Styles - Commercial vs Classical

Discussion in 'Trumpet Discussion' started by GregMTM, Jan 9, 2013.

  1. GregMTM

    GregMTM New Friend

    Jun 7, 2011
    Hi all and Happy New Year. Here's to a trumpet mad 2013!!!

    I've finally had a chance to get some new stuff up on to the MTM site and I thought I would share with you a topic that keeps coming up.

    I find it interesting how many people, esp younger players are critical of any style of trumpet playing other than what they enjoy playing themselves. I reckon an appreciation of all styles makes us better musicians.

    I often get asked about the technical differences and approaches to playing different styles; here's a video of my take on it...

    Have a great year and come and say G'Day at

    YouTube Link

    Cheers, Greg
  2. BinaryHulledIon

    BinaryHulledIon Piano User

    Nov 23, 2012
    Spartanburg, SC
    I agree wholeheartedly.
  3. gmonady

    gmonady Utimate User

    Jan 28, 2011
    Dayton, Ohio
    I was trained by the principle trumpeter of the Cincinnati Symphony Orchestra through the late 60's and 70's. He helped me develop the tone and sound I have today, as a jazz musician. When I go back to playing classical pieces, the ring of the horn is still there. When I play my jazz pieces, I like using the same ringing quality. Is that unique to my style? I too articulate at times like Lee Morgan, but I still give it my Eugeen Blee ring. So not classical vs commercial, but commercial with a classical approach, yes.

  4. wiseone2

    wiseone2 Artitst in Residence Staff Member

    Nov 19, 2003
    I grew up in Philly playing everything that was put in front of me. I love music and the trumpet.
  5. acarcido

    acarcido Forte User

    Dec 28, 2009
    Ontario, Ca
    In the early 80's,I was trained in classical settings with combined wind and strings. Once in HS, our school district was filled with pro trumpet players in all genre's. The mix was great and we got private lessons as part of our corriculum in musical studies. We were then trained in jazz, Latin, improve, and all sorts of other fun genre's. Some were good at one thing while other good at many. I think music is just how we express what compliments us as people. Some players have just mastered their instrument to make it sing how they feel it.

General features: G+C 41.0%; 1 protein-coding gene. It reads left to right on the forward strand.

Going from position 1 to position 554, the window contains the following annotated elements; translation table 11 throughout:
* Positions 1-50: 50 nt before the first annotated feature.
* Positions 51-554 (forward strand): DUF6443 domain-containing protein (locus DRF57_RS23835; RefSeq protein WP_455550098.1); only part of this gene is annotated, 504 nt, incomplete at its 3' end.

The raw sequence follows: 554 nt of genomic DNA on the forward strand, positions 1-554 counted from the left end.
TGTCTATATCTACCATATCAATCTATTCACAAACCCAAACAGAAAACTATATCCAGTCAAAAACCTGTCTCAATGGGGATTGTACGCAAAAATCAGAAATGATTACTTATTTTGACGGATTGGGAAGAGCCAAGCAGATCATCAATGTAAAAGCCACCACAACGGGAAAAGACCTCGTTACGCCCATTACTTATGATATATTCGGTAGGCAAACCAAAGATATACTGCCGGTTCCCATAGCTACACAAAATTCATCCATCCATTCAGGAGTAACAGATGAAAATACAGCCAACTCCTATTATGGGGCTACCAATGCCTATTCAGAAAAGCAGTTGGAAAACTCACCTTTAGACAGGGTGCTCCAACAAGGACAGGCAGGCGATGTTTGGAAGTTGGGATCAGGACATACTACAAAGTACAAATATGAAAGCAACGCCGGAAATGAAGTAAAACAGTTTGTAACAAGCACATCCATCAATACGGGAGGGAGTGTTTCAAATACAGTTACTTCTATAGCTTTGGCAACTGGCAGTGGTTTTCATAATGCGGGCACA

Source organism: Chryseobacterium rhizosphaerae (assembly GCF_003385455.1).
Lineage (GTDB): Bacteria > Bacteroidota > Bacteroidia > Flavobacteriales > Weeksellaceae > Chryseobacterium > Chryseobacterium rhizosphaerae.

6. gmonady

    gmonady Utimate User

    Jan 28, 2011
    Dayton, Ohio
    And what an incredible variety you must have been provided. I can truly understand the love of music and trumpet you received from such exposure. Your technique truly emulates this love.
  7. kingtrumpet

    kingtrumpet Utimate User

    Sep 20, 2009
    New York State USA
    I have no comment!!! ROFL ROFL ROFL
  8. EdMann

    EdMann Mezzo Forte User

    Sep 20, 2007
    Los Angeles
    I had a recent lesson with a gifted pro who actually asked me, out loud, what kind of trumpet player I wanted to be. I said, "I AM a trumpet player and I want to be more of a musician." He raised his eyebrow and asked me to play something very loud, after which I decided that I wouldn't take another lesson from him.

    You learn from classical, jazz and commercial styles, and if you're lucky and have more time than I have everyday, you come up with another.

    Btw, LA locals, The Ain't Your Daddy's Big Band is back tonight with some of the best trumpets in LA: Rob Sack, Bill Lamb, the occasional Anne King and Mel Bator, along with local hack, Ed Mann

    Las Hadas Mex Restaurant/club, Nordhoff and Balboa in exotic Northridge, 7:39 start. Two and a half sets.

  9. acarcido

    acarcido Forte User

    Dec 28, 2009
    Ontario, Ca
    Ed, I will make it out there to check you out soon.
  10. sounds7

    sounds7 Forte User

    Sep 4, 2004
    New Orleans
    When you Jazz guys play classical, What horn are you on and why?
    I use my Courtois trumpets.

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